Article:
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Java security patch breaks Guava library

Elliot Bentley

Widely-used Google toolkit is affected by subtle change in JDK 7u51, but Oracle says it’s “not an issue”.

A small security fix in Java update 51, released last week, appears to be incompatible with the popular Google Guava library.

However, Oracle have so far refused to revert the change, which according to the changelogs was meant to “enhance generic classes”.

Soon after Java 7u51 was released, IBM engineer Robert McKenna filed an issue in the JDK bug tracker:

sun.reflect.generics.reflectiveObjects.TypeVariableImpl does not honor equals in the same way that it did in update 45. It now checks the parameter to the equals method to ensure that it is an instance of TypeVariableImpl.

Within half an hour the ticket was closed by Oracle staffer Joel Borggrén-Franck, who said that it was “indeed intended” and “not an issue”. However, to Google Guava and the many projects that rely on it, it is indeed an issue, breaking an essential part of the widely-used library. For example, Apache jclouds, which provides a generic API for multiple cloud services, experiences issues when searching for interface implementations – a ‘critical’ bug. To give a sense of how ubiquitous Guava is, just read through the list of jcloud users, which includes Twitter, Red Hat, Rackspace, Salesforce, CloudBees, Apache Camel and Adobe. Reddit commentators subsequently weighed in on the issue. In response to finger-wagging over Guava using a supposedly undocumented internal feature, user tavianator noted:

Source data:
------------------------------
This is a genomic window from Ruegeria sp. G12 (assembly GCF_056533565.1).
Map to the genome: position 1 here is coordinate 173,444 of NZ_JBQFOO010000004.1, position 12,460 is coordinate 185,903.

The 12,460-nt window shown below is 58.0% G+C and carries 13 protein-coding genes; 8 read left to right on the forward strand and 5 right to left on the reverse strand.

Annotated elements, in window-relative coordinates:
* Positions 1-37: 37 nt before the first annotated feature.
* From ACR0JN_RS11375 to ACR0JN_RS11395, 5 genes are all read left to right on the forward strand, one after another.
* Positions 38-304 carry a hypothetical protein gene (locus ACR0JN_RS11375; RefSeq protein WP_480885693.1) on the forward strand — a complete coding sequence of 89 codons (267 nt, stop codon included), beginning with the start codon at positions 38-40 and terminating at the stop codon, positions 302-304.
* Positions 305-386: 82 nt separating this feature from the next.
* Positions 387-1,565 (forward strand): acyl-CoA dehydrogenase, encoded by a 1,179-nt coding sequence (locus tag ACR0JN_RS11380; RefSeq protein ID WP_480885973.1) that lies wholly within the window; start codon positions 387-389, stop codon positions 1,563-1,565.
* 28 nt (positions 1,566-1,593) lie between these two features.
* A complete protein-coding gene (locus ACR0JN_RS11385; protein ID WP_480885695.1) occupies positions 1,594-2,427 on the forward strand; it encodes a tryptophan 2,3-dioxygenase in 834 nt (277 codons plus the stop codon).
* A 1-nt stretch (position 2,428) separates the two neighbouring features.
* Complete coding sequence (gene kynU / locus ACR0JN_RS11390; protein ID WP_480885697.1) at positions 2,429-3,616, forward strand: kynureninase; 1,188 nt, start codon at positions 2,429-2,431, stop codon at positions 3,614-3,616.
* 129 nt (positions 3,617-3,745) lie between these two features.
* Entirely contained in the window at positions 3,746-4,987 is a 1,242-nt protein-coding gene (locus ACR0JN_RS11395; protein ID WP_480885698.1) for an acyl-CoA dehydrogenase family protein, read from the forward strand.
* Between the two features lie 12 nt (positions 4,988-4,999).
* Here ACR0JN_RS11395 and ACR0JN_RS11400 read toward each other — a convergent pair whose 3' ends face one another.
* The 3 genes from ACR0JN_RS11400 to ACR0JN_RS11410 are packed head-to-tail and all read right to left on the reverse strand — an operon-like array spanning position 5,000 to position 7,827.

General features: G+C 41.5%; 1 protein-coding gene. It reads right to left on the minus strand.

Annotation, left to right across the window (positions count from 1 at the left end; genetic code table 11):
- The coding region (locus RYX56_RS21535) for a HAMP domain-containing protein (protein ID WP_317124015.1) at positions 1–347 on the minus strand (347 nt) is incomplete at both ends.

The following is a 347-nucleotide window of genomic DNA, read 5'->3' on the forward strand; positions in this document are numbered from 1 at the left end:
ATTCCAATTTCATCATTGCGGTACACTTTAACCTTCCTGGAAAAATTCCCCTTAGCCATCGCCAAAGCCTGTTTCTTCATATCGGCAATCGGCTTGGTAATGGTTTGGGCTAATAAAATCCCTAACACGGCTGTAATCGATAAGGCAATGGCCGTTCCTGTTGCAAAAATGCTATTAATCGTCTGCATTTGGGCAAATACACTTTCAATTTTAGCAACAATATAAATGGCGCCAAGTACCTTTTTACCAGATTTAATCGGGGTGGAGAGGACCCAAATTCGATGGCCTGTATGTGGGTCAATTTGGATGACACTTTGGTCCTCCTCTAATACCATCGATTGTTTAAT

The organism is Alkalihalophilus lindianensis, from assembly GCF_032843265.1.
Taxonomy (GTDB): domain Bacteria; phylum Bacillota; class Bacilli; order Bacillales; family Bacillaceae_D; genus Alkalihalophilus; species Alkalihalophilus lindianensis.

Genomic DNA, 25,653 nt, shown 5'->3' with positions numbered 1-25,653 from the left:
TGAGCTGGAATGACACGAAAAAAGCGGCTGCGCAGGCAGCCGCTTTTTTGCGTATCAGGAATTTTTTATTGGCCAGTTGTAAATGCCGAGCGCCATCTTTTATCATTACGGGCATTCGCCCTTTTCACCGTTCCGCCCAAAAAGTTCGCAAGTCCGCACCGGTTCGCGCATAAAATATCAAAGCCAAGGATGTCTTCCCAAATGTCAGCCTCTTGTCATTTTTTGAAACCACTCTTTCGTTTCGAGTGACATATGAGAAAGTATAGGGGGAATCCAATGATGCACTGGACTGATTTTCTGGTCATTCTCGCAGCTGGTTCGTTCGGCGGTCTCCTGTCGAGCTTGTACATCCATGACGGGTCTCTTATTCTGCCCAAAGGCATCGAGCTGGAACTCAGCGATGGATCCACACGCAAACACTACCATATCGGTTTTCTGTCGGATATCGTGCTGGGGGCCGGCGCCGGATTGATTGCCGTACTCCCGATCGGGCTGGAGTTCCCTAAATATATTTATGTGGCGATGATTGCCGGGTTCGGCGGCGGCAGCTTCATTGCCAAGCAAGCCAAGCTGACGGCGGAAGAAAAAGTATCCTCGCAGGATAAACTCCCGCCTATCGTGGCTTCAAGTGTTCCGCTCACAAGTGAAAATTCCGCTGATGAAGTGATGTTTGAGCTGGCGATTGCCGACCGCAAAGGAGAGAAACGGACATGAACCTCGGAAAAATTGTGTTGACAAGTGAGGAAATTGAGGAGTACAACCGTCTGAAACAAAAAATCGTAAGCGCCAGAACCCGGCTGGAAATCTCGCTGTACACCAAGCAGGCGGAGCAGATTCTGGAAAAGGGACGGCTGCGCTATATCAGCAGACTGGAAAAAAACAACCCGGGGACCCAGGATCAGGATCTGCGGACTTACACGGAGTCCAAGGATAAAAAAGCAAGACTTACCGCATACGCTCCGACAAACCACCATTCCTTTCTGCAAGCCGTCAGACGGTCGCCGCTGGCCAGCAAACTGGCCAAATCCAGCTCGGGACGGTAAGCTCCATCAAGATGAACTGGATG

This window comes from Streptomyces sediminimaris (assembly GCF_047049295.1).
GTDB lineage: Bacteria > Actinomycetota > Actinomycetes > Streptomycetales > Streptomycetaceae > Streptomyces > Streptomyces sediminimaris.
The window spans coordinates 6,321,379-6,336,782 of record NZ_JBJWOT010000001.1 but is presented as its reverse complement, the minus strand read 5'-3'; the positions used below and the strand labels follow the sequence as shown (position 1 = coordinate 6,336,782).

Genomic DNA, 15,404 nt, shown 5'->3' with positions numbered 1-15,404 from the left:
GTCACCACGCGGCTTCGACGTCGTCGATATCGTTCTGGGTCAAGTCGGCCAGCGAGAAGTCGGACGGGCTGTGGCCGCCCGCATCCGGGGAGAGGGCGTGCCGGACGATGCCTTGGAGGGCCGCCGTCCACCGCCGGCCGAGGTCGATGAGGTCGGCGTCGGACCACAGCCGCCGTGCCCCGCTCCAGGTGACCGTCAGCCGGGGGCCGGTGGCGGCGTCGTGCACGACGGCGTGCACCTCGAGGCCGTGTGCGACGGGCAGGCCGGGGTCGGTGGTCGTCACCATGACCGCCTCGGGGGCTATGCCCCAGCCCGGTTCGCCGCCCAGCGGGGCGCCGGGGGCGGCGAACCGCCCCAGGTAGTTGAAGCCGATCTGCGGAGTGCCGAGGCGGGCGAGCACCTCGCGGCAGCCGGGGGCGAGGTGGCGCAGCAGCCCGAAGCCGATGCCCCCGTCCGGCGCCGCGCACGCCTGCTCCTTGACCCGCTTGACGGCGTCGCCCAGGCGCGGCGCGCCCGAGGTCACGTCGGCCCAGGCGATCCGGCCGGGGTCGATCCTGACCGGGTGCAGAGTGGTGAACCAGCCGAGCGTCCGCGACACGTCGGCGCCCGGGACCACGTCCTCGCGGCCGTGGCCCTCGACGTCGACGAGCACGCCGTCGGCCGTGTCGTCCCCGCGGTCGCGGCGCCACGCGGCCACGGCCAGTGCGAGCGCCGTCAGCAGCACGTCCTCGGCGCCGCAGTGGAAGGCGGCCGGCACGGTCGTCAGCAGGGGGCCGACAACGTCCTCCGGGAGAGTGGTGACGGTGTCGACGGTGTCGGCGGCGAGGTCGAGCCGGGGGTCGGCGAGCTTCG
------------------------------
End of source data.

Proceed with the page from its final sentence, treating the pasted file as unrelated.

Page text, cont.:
The Guava code doesn’t actually use the internal API to my knowledge. What they are doing is attempting to make an implementation of the (public) interface TypeVariable that compares equal() to ones returned by the JVM. But the new version of the JDK makes this impossible.  

The spec doesn’t say explicitly whether this should work, but they certainly aren’t using any internal APIs, just un- or under-documented behaviour.

Regardless of who is in the right, until the issue is resolved Guava users might want to think twice before updating to the newest Java release. Photo by Rajesh Dangi.
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